This massive work programme in energy and transport would tackle many existing problems in our society. It would provide a secure career structure for decades. This would require a significant numbers of apprenticeships and the range of long-term jobs provide increased opportunities for the self-employed and local small businesses. This growth in local economic activity would in turn create other jobs to service this increased spending.
In terms of funding, the up front cost of this massive infrastructure programme is likely to eventually run into more than £50 billion a year.[vi] This could be met by traditional government borrowing at present low interest rate, plus the use of ‘Green Quantitative Easing’ to help rebuild local economies. (This would exploit the ability of the government to create new money without any cost to taxpayers, which has only so far been used to save the financial services sector.) Additional finance could come from fairer taxes and the creation of savings opportunities in local authority bonds and green ISAs, not least to create intergenerational solidarity between savers (who tend to be from older generations) and younger people who would benefit from the jobs created.
It has been estimated that at least £500bn of investment in new low-carbon infrastructure is required over the next 10 years to transform the UK economy, of which £230bn will be required for energy efficiency alone.[vii] Transport for the North (TfN) has stated that investing between £60bn and £70bn in the north of England’s antiquated road and rail network between 2020 and 2050 could add almost £100bn in real terms of economic benefit to the UK, along with 850,000 new jobs. Across the country small and relatively cheap transport improvement measures would include improving stations and bus services, park and ride facilities, through to bus priority and cycle lanes, traffic calming schemes, car clubs and bike hire schemes [viii]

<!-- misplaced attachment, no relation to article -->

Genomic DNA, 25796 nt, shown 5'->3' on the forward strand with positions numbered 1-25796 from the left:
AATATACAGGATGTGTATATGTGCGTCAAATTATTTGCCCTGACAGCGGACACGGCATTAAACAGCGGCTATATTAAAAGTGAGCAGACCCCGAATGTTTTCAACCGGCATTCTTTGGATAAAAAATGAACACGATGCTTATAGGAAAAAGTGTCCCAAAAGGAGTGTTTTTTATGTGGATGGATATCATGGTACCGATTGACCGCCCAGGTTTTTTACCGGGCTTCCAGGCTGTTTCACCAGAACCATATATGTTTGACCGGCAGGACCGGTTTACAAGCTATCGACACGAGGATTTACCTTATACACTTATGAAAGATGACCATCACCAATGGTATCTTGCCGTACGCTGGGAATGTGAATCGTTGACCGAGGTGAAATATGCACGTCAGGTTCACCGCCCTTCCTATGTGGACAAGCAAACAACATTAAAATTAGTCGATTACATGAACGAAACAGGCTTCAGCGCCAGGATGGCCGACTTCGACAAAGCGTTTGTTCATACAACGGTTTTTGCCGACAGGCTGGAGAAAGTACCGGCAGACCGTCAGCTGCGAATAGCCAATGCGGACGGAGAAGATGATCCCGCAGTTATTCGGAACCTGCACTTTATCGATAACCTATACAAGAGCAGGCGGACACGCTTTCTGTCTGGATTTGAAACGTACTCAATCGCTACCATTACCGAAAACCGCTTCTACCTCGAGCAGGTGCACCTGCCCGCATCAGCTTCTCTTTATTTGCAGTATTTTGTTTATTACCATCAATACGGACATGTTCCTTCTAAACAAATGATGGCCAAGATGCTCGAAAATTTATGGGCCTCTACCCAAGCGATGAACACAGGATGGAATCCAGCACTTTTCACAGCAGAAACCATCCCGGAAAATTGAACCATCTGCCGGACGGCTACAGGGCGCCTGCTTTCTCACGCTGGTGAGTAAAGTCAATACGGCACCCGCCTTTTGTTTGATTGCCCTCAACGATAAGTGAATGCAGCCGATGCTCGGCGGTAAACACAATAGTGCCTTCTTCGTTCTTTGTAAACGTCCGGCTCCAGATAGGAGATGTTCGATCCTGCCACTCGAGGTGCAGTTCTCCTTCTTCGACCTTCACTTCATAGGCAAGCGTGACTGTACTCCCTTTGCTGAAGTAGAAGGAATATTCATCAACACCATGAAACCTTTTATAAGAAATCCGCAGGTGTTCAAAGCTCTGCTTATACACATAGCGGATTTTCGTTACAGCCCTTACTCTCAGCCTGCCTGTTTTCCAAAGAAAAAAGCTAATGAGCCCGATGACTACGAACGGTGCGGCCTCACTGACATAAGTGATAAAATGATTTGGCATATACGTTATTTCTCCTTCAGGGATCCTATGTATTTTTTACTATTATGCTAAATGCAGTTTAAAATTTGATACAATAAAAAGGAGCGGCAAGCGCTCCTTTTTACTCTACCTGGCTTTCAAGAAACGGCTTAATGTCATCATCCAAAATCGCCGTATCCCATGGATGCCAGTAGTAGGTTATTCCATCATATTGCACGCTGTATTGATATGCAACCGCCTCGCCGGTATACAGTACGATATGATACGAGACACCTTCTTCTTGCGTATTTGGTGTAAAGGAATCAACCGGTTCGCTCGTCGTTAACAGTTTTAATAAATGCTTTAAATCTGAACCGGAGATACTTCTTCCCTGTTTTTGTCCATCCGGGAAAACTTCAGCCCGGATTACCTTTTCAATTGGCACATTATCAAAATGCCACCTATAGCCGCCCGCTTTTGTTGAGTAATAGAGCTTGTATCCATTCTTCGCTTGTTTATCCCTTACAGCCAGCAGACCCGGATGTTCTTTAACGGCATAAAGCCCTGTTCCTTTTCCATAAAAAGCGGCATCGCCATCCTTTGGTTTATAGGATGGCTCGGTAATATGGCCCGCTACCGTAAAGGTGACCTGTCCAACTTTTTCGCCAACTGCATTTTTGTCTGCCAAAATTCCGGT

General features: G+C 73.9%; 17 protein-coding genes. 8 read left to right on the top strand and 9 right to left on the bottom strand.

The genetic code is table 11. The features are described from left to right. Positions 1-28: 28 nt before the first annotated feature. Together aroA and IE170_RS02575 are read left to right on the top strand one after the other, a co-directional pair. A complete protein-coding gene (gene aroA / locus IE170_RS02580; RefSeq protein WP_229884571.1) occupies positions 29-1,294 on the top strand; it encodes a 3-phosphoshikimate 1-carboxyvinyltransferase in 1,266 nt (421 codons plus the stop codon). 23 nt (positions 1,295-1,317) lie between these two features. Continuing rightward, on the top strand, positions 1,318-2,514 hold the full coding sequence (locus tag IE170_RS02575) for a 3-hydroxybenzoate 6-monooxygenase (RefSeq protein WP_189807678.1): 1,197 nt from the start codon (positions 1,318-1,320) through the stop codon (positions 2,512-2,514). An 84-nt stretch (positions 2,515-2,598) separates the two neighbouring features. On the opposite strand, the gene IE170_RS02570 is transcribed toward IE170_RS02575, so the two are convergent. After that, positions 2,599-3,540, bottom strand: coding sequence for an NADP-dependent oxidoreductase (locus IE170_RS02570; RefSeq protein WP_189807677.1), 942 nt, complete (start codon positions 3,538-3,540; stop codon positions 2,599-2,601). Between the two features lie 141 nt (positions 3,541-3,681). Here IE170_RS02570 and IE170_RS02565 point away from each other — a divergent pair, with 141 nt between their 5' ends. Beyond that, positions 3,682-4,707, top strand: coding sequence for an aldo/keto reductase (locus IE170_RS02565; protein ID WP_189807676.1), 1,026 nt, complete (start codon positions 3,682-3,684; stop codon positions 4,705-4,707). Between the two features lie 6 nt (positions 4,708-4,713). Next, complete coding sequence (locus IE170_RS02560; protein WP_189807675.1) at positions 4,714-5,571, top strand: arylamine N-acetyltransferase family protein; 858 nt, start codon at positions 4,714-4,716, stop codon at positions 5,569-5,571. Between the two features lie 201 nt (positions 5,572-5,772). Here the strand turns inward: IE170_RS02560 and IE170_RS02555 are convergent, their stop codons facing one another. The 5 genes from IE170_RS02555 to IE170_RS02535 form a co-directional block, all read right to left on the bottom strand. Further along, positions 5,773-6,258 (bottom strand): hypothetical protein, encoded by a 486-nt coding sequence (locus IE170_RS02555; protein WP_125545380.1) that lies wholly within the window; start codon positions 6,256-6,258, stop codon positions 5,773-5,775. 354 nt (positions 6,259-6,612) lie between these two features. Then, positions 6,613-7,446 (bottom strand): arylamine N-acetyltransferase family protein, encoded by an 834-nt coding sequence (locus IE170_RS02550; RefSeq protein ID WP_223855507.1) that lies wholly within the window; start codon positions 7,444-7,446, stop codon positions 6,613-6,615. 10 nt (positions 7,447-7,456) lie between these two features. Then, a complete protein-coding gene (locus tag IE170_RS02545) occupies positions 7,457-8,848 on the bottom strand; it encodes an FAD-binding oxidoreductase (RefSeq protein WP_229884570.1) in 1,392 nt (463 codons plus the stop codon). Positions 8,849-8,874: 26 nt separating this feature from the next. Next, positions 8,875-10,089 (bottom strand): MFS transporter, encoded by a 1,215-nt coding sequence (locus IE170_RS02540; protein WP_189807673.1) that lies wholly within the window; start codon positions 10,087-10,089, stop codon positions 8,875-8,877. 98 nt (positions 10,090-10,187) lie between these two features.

These enormous sums would need to be used judiciously to ensure a realistically timetabled, carefully costed, and hence non-inflationary, nationwide initiative to train and employ a fairly paid ‘carbon army’ to work on this nationwide infrastructure programme.
A Manifesto for Jobs in Every Constituency
The government should commit to a detailed programme explaining how to generate jobs in every constituency, using for example the energy and transport proposals in the Green New Deal. This would require extensive consultation with local government, businesses and communities to establish what such a programme should look like on the ground.
The government should commit to a massive training programme resulting in a huge range of skills to provide the ‘carbon army’ of workers needed to bring about a low-carbon future. A carbon finance sector would also be needed to publicise, advice and put into practice the range of large funding packages necessary.
The government must then explain how this approach would both mitigate the effects of any future global economic downturn and help compensate for the expected trends in automation. It must also make clear that a key advantage to such an approach would be to help meet the UK’s obligations under the Paris Agreement to curb carbon emissions.
The full report
The report on which this manifesto is based is available at https://www.greennewdealgroup.org/wp-content/uploads/2018/09/GNDJobsReport9-18.pdf
If you would like to support this manifesto by becoming a signatory to it email email@example.com and please circulate it to anyone you think might be interested.